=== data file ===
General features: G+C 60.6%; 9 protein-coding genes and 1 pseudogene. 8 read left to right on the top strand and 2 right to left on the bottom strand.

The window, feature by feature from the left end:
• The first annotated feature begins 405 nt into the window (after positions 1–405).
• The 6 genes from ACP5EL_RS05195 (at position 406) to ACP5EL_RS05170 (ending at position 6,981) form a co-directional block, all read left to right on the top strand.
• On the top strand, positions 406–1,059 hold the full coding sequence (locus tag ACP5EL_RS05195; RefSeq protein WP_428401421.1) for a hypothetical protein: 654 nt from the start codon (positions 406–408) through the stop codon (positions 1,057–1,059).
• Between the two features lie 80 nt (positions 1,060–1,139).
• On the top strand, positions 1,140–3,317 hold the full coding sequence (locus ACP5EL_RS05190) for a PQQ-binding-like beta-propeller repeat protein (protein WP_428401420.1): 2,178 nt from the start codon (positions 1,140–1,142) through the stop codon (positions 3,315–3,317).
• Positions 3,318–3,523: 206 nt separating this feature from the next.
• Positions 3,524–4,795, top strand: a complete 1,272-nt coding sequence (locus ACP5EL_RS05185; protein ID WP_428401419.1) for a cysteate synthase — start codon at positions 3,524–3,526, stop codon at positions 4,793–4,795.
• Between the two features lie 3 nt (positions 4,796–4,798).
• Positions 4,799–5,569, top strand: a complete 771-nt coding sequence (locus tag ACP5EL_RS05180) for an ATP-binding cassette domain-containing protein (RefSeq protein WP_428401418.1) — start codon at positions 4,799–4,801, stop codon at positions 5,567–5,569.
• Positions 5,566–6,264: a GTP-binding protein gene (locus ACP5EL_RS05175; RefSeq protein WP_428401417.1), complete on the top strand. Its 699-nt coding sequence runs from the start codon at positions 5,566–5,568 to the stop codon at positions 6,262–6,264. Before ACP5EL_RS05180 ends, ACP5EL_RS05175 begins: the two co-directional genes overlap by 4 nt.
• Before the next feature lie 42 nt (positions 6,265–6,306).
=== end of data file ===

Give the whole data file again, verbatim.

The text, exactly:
General features: G+C 60.6%; 9 protein-coding genes and 1 pseudogene. 8 read left to right on the top strand and 2 right to left on the bottom strand.

The window, feature by feature from the left end:
• The first annotated feature begins 405 nt into the window (after positions 1–405).
• The 6 genes from ACP5EL_RS05195 (at position 406) to ACP5EL_RS05170 (ending at position 6,981) form a co-directional block, all read left to right on the top strand.
• On the top strand, positions 406–1,059 hold the full coding sequence (locus tag ACP5EL_RS05195; RefSeq protein WP_428401421.1) for a hypothetical protein: 654 nt from the start codon (positions 406–408) through the stop codon (positions 1,057–1,059).
• Between the two features lie 80 nt (positions 1,060–1,139).
• On the top strand, positions 1,140–3,317 hold the full coding sequence (locus ACP5EL_RS05190) for a PQQ-binding-like beta-propeller repeat protein (protein WP_428401420.1): 2,178 nt from the start codon (positions 1,140–1,142) through the stop codon (positions 3,315–3,317).
• Positions 3,318–3,523: 206 nt separating this feature from the next.
• Positions 3,524–4,795, top strand: a complete 1,272-nt coding sequence (locus ACP5EL_RS05185; protein ID WP_428401419.1) for a cysteate synthase — start codon at positions 3,524–3,526, stop codon at positions 4,793–4,795.
• Between the two features lie 3 nt (positions 4,796–4,798).
• Positions 4,799–5,569, top strand: a complete 771-nt coding sequence (locus tag ACP5EL_RS05180) for an ATP-binding cassette domain-containing protein (RefSeq protein WP_428401418.1) — start codon at positions 4,799–4,801, stop codon at positions 5,567–5,569.
• Positions 5,566–6,264: a GTP-binding protein gene (locus ACP5EL_RS05175; RefSeq protein WP_428401417.1), complete on the top strand. Its 699-nt coding sequence runs from the start codon at positions 5,566–5,568 to the stop codon at positions 6,262–6,264. Before ACP5EL_RS05180 ends, ACP5EL_RS05175 begins: the two co-directional genes overlap by 4 nt.
• Before the next feature lie 42 nt (positions 6,265–6,306).